Prosecutors are looking into whether the British ship's crew were drunk at the time of the crash, alleging that 'one or more' of them tested positive for alcohol in their blood after being stopped. The UK owner of the vessel has since admitted that two crew members were over the legal limit for drugs or alcohol

Prosecutors are looking into whether the British ship’s crew were drunk at the time of the crash, alleging that ‘one or more’ of them tested positive for alcohol in their blood after being stopped. The UK owner of the vessel has since admitted that two crew members were over the legal limit for drugs or alcohol

A rescue boat navigates by the capsized Danish cargo ship Karin Hoej after it collided with British cargo vessel Scot Carrier in the Baltic Sea, between Ystad and Bornholm, early Monday morning 13 December

A rescue boat navigates by the capsized Danish cargo ship Karin Hoej after it collided with British cargo vessel Scot Carrier in the Baltic Sea, between Ystad and Bornholm, early Monday morning 13 December

A rescue boat navigates by the capsized Danish cargo ship Karin Hoej after it collided with British cargo vessel Scot Carrier in the Baltic Sea, between Ystad and Bornholm, early Monday morning 13 December 

Six lifeboats, nearby civilian vessels, and three helicopters spent hours scouring the sea for survivors after hearing 'screams' in the water, but found nobody

Six lifeboats, nearby civilian vessels, and three helicopters spent hours scouring the sea for survivors after hearing 'screams' in the water, but found nobody

Six lifeboats, nearby civilian vessels, and three helicopters spent hours scouring the sea for survivors after hearing ‘screams’ in the water, but found nobody

Rescuers said nobody could have survived in the cold waters for long, and called off the search with a criminal probe launched into the incident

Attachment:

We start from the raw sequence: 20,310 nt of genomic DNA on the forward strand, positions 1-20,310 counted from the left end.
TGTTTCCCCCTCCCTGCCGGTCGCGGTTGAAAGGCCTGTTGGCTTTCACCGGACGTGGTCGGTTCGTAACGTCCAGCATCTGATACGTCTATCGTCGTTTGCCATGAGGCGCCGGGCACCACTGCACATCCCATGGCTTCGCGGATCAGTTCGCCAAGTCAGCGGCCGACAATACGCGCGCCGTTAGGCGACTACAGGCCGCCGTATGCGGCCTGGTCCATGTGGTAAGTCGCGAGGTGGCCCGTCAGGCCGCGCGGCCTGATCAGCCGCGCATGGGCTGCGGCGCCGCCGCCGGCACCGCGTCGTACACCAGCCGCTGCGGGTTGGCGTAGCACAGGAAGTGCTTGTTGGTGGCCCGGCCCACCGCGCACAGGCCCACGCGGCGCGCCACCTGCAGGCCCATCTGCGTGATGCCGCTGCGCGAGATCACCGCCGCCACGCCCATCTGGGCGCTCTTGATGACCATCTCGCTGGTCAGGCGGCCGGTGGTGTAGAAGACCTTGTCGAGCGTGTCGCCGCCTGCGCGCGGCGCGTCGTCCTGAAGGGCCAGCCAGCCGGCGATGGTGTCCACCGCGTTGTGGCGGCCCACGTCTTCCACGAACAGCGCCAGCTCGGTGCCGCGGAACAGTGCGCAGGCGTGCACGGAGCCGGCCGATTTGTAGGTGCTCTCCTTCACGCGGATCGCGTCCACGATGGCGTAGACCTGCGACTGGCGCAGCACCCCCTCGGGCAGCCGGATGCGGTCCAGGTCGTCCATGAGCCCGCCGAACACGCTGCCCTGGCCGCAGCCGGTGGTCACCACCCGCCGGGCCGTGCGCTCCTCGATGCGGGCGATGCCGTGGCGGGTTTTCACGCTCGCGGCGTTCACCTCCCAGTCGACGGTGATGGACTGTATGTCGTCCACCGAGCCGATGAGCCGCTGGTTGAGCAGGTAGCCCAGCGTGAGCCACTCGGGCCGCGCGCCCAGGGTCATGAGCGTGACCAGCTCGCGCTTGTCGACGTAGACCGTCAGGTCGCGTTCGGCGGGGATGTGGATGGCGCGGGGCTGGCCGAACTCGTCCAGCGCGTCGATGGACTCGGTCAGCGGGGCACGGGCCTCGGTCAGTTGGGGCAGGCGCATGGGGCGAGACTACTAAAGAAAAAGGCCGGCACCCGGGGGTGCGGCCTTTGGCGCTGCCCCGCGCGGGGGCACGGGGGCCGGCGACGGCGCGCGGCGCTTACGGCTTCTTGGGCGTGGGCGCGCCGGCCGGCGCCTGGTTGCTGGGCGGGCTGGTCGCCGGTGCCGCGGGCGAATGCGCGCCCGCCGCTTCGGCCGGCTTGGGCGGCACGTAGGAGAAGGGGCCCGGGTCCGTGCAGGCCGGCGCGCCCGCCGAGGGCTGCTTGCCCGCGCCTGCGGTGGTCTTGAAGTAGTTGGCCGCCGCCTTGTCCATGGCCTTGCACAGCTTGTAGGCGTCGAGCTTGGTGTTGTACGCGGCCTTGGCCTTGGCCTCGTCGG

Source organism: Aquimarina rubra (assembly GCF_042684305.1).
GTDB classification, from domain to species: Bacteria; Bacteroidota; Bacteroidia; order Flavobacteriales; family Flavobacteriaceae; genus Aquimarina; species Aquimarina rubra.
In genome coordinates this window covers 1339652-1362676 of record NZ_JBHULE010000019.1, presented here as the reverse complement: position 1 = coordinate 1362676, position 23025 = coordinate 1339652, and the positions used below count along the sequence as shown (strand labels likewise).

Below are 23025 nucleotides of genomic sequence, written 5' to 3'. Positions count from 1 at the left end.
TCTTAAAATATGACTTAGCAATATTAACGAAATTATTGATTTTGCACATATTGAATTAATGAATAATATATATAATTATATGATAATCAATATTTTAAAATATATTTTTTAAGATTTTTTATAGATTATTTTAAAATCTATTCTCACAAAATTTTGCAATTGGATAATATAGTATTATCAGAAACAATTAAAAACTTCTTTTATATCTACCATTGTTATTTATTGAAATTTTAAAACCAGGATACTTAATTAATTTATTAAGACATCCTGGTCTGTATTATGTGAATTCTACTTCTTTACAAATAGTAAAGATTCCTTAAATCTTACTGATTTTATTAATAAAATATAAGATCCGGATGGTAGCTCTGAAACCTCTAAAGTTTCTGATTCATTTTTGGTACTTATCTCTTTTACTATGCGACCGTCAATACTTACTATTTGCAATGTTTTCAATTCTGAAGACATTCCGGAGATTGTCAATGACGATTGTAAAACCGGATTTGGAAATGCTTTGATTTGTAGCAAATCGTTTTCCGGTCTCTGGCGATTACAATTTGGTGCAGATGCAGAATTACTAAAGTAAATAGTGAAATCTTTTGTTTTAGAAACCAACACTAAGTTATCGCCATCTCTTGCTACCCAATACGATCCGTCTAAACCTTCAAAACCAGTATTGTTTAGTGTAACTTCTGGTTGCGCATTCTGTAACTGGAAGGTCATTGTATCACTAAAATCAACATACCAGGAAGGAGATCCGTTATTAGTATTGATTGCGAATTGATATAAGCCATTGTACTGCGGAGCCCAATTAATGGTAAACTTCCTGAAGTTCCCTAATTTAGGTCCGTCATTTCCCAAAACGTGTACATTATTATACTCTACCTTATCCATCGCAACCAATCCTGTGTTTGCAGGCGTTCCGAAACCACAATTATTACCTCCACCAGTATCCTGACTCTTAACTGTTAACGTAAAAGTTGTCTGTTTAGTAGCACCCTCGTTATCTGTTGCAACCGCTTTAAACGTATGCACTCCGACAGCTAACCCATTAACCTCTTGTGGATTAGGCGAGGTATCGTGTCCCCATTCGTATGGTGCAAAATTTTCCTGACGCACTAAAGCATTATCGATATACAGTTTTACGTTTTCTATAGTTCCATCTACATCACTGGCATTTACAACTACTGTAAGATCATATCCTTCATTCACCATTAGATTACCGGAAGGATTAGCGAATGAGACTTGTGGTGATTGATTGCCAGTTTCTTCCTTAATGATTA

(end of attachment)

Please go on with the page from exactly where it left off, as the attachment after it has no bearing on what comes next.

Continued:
Rescuers said nobody could have survived in the cold waters for long, and called off the search with a criminal probe launched into the incident

Rescuers said nobody could have survived in the cold waters for long, and called off the search with a criminal probe launched into the incident

As part of their investigations, Swedish coast guard will check to see whether the crash happened in their territorial waters, giving them automatic jurisdiction over it.

Territorial waters generally extend up to 12 nautical miles from a country’s coastline. From ship tracking data, it appears Monday’s crash happened some 20 miles out to sea.

If it transpires the crash was in international waters, Danish prosecutors may take over the case since the victims are Danes. The crash site is also close to a Danish island – Bornholm.

The Scot Carrier, almost 300ft long and built in 2018, was en route from Salacgriva in northern Latvia to Montrose in Scotland when the accident happened.

Karin Hoej, 180ft long and built in 1977, was on its way from Sodertalje, just south of the Swedish capital Stockholm, to Nykobing Falster in southern Denmark.

Both vessels were sailing in the same direction – east to west – through the 25-mile gap between Sweden’s southern tip and Bornholm island when the crash happened. 

The Karin was carrying no cargo at the time of the accident.

The British-flagged Scot Carrier, a 300ft container ship built in 2018, was en route from Latvia to Scotland when it crashed around 3.30am (file image)

The British-flagged Scot Carrier, a 300ft container ship built in 2018, was en route from Latvia to Scotland when it crashed around 3.30am (file image)

The British-flagged Scot Carrier, a 300ft container ship built in 2018, was en route from Latvia to Scotland when it crashed around 3.30am (file image)

Danish-flagged Karin Hoej, a 180ft vessel built in 1977, was sailing from Sweden to Denmark in the same direction as the Carrier when they collided - causing the Karin to capsize (file)

Danish-flagged Karin Hoej, a 180ft vessel built in 1977, was sailing from Sweden to Denmark in the same direction as the Carrier when they collided - causing the Karin to capsize (file)

Danish-flagged Karin Hoej, a 180ft vessel built in 1977, was sailing from Sweden to Denmark in the same direction as the Carrier when they collided – causing the Karin to capsize (file)

Source: | This article originally belongs to Dailymail.co.uk